Other Symptoms and Misdiagnosis

Myofascial trigger points also affect the circulation and function of the autonomous nervous system. Depending on their location, this can lead to such symptoms as blurry vision, nasal congestion, restless legs, tinnitus, muscle weakness and atrophy, problems swallowing, urinary frequency and incontinence, intermittent claudication, numbness, cold extremities, dizziness and dyspnea (air hunger).

Trigger points in the torso, including on the back, can promote digestive symptoms like stomach ache, bloating, heartburn, diarrhea, constipation, nausea and even vomiting. Pelvic trigger points can be behind sexual dysfunction such as impotence and pain during and after intercourse. They often contribute to dysmenorrhea (painful periods).

Dentists, physiotherapists and massage therapists are often knowledgeable about trigger points, but the same can’t be said about most physicians. Because of this, symptoms caused by trigger points are usually attributed to other ailments. In extreme cases, this has lead to misdiagnosis of a serious condition such as appendicitis or a heart attack and/or even unnecessary surgery.

Home Treatment of Myofascial Trigger Points

Self-applied massage therapy, also known as myofascial release, is the easiest way to treat trigger points. It’s important to work on the actual trigger point, not the area where it refers pain. After the trigger point is located, it is vigorously “knead” with fingers, knuckles, another body part (such as knee or elbow) or with a massage tool, such as a foam roller or the TheraCane. A tennis ball or a smaller ball used against a wall, chair or bed works well for many trigger points.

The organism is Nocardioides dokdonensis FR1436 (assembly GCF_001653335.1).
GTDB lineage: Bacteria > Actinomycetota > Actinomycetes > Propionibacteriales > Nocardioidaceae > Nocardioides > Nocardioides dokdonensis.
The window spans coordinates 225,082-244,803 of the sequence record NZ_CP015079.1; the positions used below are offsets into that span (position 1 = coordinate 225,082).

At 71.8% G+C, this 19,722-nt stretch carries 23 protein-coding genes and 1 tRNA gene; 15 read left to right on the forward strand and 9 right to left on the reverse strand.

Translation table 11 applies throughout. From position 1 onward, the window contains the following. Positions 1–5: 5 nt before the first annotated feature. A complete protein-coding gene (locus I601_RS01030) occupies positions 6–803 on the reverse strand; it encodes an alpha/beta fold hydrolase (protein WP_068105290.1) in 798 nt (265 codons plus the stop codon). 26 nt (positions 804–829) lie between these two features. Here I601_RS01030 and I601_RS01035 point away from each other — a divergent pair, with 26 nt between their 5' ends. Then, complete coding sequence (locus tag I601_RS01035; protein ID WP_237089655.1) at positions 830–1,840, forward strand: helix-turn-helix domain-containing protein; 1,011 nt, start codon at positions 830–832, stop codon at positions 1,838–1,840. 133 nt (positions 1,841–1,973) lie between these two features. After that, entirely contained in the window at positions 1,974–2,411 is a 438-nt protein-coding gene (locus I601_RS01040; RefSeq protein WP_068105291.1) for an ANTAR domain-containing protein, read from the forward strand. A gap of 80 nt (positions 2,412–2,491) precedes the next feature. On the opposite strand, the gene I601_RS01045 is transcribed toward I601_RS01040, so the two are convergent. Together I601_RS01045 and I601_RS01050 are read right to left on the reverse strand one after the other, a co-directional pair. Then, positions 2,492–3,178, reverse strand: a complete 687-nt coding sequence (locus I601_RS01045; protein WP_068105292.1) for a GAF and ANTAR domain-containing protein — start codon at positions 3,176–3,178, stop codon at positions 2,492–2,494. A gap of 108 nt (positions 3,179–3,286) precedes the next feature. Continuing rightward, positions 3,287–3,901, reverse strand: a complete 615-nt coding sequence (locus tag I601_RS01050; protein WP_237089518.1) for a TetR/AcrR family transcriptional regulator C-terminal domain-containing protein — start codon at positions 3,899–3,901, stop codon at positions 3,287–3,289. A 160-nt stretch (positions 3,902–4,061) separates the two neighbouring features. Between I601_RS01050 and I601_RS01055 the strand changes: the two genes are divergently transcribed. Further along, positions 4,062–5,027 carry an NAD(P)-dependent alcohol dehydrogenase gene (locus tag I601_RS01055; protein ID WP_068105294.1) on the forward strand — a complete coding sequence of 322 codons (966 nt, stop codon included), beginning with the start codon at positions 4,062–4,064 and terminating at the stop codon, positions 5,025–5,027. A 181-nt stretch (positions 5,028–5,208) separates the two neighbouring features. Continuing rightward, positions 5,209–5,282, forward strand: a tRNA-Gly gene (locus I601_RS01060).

A single massage session does not have to last for long, even less than a minute may be enough. All trigger points in the affected area should be located and treated for the best efficacy.

Some older sources recommend static pressure (ischemic compression or ischemic pressure) on the trigger point, but massage is now considered more helpful.

Trigger point massage is painful, but it will usually result in quick relief. The treated area tends to get more sore for a couple of days and there may be bruising, but it is no cause of concern.

Against conventional wisdom, exercise, including stretching, can make myofascial pain worse, though rest is not a solution, either. Gentle forms of bodywork such as yoga, Feldenkrais and Alexander technique may help to prevent the formation of trigger points, but aren’t treatments as such.

A stretching method for areas affected by myofascial trigger points, called “spray and stretch”, used to be popular, but is not used much anymore. It involves first using ice or cold spray to numb the trigger point, then stretching and applying heat on the area afterward. This can be cumbersome to pull off if there are many trigger points. Stretching in a warm bath or hot shower is much better than doing it without heat. An infrared lamp can also be used to provide heat for stretching.

TENS (transcutaneous electrical nerve stimulation) is a good way to help trigger points without causing residual soreness, unlike most other treatments. The prices of TENS machines start from about $30. There is some evidence for the use of kinesiotaping.

Other Ways to Manipulate Trigger Points

Acupuncture can help with deactivating trigger points. Most acupuncture points correspond with trigger points and the concept of “meridians” in traditional Chinese medicine appears to correlate with the ways the trigger points refer pain to other areas.